The EU launches a plan Tuesday to raise tens of billions of euros to boost semiconductor production in Europe and end the bloc’s digital dependence on Asia.
The production of semiconductors, also known as chips, has become a strategic priority in Europe as well as the United States, after the shock of the pandemic choked off supply, bringing factories to a standstill and emptying stores of products.
The manufacturing of chips overwhelmingly takes place in Taiwan, China and South Korea and the European Union’s 27 member states want factories and companies inside the bloc to take on a bigger role.
Thierry Breton, the EU’s industry commissioner, on Tuesday will press Europeans to be as ambitious as possible and match similar plans in the United States, where the Biden administration is asking Congress to approve $52 billion.
Touring the IMEC chip research facility in Belgium on Monday, Breton boasted that the plan “will position Europe as an industry leader but also give us complete control of our semiconductor supply chains”.
“The EU will equip itself with the means to guarantee its security of supply, as the United States does for example,” he said, in a separate briefing to reporters.
“Europe will remain an open continent, but on its own terms,” he said, referring to a “paradigm shift” in the European approach to highly strategic supplies such as semiconductors.
If approved, the EU plans could generate a total of 42 billion euros ($48 billion) via existing EU budget money as well as by loosening existing rules on public subsidy from member states.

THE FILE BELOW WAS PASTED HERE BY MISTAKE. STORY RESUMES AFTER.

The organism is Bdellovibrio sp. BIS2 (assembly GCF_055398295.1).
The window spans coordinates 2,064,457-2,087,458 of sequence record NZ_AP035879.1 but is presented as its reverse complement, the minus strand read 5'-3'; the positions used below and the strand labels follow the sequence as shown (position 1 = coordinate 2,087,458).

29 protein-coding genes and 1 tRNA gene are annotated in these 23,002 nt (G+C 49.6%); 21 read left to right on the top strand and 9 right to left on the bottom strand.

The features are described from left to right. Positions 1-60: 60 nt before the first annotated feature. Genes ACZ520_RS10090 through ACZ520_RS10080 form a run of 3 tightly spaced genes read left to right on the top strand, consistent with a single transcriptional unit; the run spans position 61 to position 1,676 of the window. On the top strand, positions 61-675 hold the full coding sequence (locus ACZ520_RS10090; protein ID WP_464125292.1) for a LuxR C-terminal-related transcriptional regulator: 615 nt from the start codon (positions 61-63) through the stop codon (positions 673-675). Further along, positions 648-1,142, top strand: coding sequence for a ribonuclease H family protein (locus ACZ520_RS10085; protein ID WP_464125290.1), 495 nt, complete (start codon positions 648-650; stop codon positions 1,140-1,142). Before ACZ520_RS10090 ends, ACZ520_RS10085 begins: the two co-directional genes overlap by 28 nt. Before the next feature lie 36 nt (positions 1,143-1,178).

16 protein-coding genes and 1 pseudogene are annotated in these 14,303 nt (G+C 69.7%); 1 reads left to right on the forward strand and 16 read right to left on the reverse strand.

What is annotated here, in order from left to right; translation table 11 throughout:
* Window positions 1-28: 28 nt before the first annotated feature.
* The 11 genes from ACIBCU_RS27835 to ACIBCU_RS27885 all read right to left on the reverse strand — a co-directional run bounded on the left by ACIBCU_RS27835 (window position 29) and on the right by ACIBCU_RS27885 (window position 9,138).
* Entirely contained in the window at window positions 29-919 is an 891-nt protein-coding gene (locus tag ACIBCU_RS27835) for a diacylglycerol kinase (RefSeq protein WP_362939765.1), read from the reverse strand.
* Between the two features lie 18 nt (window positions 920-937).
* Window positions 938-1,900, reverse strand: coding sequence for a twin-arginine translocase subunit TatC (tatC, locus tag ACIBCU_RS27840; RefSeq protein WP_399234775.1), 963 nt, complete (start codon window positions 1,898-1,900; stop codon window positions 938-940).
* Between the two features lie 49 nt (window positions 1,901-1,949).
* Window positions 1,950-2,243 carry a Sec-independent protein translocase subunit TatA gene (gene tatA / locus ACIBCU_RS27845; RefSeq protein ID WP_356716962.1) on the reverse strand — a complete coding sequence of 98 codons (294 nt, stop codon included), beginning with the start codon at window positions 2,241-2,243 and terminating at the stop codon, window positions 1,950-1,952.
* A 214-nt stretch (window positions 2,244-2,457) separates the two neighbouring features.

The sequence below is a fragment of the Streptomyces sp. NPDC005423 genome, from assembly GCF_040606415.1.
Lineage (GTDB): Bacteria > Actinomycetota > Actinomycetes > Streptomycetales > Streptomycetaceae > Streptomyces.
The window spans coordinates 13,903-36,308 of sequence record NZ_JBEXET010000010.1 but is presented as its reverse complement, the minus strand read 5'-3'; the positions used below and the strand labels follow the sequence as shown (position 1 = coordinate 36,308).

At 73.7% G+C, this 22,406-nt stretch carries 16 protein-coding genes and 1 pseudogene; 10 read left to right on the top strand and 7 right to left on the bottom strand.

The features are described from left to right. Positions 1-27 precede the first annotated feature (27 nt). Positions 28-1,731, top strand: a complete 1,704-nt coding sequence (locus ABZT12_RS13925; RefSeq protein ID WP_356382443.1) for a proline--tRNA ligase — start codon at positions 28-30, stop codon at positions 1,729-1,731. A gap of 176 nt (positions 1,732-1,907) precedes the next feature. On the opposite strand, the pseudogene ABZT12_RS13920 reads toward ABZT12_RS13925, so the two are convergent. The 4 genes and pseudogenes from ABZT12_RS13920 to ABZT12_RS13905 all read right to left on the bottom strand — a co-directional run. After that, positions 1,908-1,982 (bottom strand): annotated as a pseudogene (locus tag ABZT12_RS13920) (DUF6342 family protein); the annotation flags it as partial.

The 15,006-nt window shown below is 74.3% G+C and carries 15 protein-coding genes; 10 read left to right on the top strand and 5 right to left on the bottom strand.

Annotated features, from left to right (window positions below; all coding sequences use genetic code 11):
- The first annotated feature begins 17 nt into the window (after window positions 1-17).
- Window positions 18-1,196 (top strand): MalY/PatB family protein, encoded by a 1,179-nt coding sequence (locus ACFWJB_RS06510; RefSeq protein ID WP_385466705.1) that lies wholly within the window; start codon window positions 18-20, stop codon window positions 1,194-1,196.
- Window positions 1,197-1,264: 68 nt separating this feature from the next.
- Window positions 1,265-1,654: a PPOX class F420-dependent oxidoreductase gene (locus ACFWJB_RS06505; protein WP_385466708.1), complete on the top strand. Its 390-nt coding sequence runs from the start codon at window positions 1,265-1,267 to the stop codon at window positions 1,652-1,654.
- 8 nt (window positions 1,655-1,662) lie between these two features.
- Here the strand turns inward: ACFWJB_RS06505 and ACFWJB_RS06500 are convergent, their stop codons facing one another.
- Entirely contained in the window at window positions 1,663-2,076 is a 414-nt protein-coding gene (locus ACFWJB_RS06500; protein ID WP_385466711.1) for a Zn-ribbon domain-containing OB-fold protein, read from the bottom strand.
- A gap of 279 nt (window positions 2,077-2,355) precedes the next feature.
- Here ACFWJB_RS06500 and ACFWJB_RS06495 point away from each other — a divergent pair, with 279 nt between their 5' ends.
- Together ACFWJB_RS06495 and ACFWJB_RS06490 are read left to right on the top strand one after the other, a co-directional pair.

The main goal of the chip crusade will be to double Europe’s semiconductor capacity from 10 percent of the world’s value today to 20 percent by 2030.
The proposal will need the approval of the EU member states and European Parliament, where opinions will vary between the ambitions of industrial heavyweights such as Germany, France and Italy and those of smaller states that are worried about closing off valuable supply chains with Asia.
– Subsidy race –
Some member states, led by the Netherlands and Nordic nations, will also resist any plan to widen the scope for state aid, with the commission set to make it easier for EU governments to pump money to chip-makers.
“We don’t want to end up in a position with a huge US company getting a bunch of EU money to open a factory in one big member state,” an EU diplomat said.
But the pressure on Europe to move quickly is acute, with South Korea also promising huge sums of subsidies to ramp up its chip business.
These payouts will likely dwarf whatever Europe has on offer. In Taiwan, the chip juggernaut TSMC plans to spend between $40 billion and $44 billion just over the coming 12 months on new plants.
With the new priority, indications are that manufacturers are shopping around for the best deal as they seek locations for new factories.
Intel, the US-based chip-maker, is on the verge of announcing a major investment in Europe, with big players Germany, France and Italy possible destinations.
CEO Pat Gelsinger told German media his decision not only depended on questions of suitable locations and staffing “but also on the available subsidies to build the factories.”
“We have also obtained considerable subsidies for our factories in Asia,” Gelsinger said.